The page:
Next, to provisionally test the clinical significance of thalamic dysconnectivity, we examined its association with symptoms. We examined the composite score using the Scale of Prodromal Symptoms (SOPS; composite positive symptoms31) for 2 reasons. First, prior work12 in chronic schizophrenia identified a significant association between positive symptoms and thalamic-sensory-motor hyperconnectivity, providing strong a priori predictions. Second, we sought to circumvent stringent type I error correction arising from many exploratory comparisons. We correlated symptoms with connectivity measures separately for areas with reduced vs increased thalamic connectivity (ie, aggregate signal across yellow vs blue foci in Figure 1). We examined this association across all participants to remain maximally powered and motivated by a Research Domain Criteria32 strategy because low SOPS scores may exist even in the general population (eTable 1 in the Supplement). We identified a significant negative correlation between regions with thalamic hypoconnectivity and symptoms (r = −0.31, P < 9.54 × 10−10, Spearman ρ = −0.32, P < 1.36 × 10−9, 2-tailed), which also held when we restricted analyses to those individuals who presented with symptoms (r = −0.21, P < .001, Spearman ρ = −0.22, P < .001, 2-tailed) and only to CHR patients (r = −0.14, P = .03, Spearman ρ = −0.32, P = .04, 2-tailed; eFigures 6 and 7 in the Supplement). There was also a significant positive correlation between SOPS scores and hyperconnectivity across participants (r = 0.21, P < 4.1 × 10−5, Spearman ρ = 0.21, P < 4.8 × 10−5; Figure 3), which did not survive when we restricted the analysis to symptomatic participants or CHR patients (eFigure 7 in the Supplement). To confirm that the 2 disturbances are related, we calculated the difference in magnitude of hyperconnectivity vs hypoconnectivity for each participant (ie, difference in connectivity for yellow vs blue foci in Figure 1). We correlated the magnitude of this connectivity difference with symptoms, which also revealed a significant association (r = 0.27, P < 3.6 × 10−8, Spearman ρ = 0.27, P < 4.75 × 10−5, 2-tailed), which held when we restricted analyses to those individuals who presented with symptoms (r = 0.17, P < .001, Spearman ρ = 0.14, P < .001, 2-tailed) but did not survive when restricted to CHR patients (eFigure 7 in the Supplement). Of note, we did not identify a significant association between identified thalamic dysconnectivity and SOPS scores at the 2-year follow-up.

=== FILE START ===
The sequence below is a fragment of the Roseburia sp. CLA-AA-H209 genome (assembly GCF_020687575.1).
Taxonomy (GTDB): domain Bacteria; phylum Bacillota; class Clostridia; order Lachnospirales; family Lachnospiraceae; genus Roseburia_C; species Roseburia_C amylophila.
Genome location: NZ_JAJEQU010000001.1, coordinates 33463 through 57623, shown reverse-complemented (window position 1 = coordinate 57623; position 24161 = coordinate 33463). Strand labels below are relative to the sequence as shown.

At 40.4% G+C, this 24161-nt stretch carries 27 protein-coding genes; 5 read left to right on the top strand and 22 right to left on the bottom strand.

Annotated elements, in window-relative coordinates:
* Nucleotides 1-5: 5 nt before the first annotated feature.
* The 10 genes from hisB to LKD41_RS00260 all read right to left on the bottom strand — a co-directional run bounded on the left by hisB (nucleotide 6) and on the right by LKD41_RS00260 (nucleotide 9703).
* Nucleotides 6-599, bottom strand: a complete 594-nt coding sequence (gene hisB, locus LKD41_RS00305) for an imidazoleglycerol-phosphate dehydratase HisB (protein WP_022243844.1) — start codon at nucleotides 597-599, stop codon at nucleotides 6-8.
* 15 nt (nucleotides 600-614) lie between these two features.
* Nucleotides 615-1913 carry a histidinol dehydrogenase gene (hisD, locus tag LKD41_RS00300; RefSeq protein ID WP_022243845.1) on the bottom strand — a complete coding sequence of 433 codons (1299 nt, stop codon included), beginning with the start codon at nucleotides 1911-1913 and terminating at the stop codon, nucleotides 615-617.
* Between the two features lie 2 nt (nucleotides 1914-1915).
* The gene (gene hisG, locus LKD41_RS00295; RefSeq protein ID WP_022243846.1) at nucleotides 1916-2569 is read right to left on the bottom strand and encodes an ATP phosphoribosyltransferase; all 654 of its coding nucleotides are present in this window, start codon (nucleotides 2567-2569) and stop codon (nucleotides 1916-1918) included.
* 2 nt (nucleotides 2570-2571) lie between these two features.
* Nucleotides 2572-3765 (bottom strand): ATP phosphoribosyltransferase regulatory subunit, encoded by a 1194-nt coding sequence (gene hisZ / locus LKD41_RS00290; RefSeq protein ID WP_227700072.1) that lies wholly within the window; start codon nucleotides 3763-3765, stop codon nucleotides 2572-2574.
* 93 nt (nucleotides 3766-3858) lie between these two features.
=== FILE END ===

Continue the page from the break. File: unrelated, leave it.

Last, we tested whether identified thalamic dysconnectivity was related to medication dose and/or status. We first correlated medication level (calculated via chlorpromazine equivalents33) with magnitude of thalamic hyperconnectivity and hypoconnectivity. This analysis revealed no significant association, although there were modest trends (thalamic hyperconnectivity: r = 0.19, P = .19; thalamic hypoconnectivity: r = −0.2, P = .16; n = 50 medicated patients). These trends imply that individuals who received higher doses of medication had greater thalamocortical dysconnectivity at baseline. Next, we tested whether effects differed as a function of medication status (because some individuals were medicated even at their baseline scans34) (Figure 4). This analysis revealed that unmedicated patients in the CHR-C group (n = 17) exhibited the most profound thalamic-sensory-motor hyperconnectivity (Figure 4), which significantly differed from the controls (t169 = 3.7, P < .001, 2-tailed, Hedge g = 0.81). This effect is the opposite of what one would expect if a medication confound were driving thalamic hyperconnectivity because medicated individuals had a milder profile. Medicated and unmedicated patients in the CHR-C group exhibited thalamic hypoconnectivity of similar magnitude (Figure 4). Again, the unmedicated patients in the CHR-C group significantly differed from the controls (t169 = 2.34, P = .02, 2-tailed, Hedge g = 0.31). These secondary medication analyses rule out the possibility that medication is driving the observed patterns.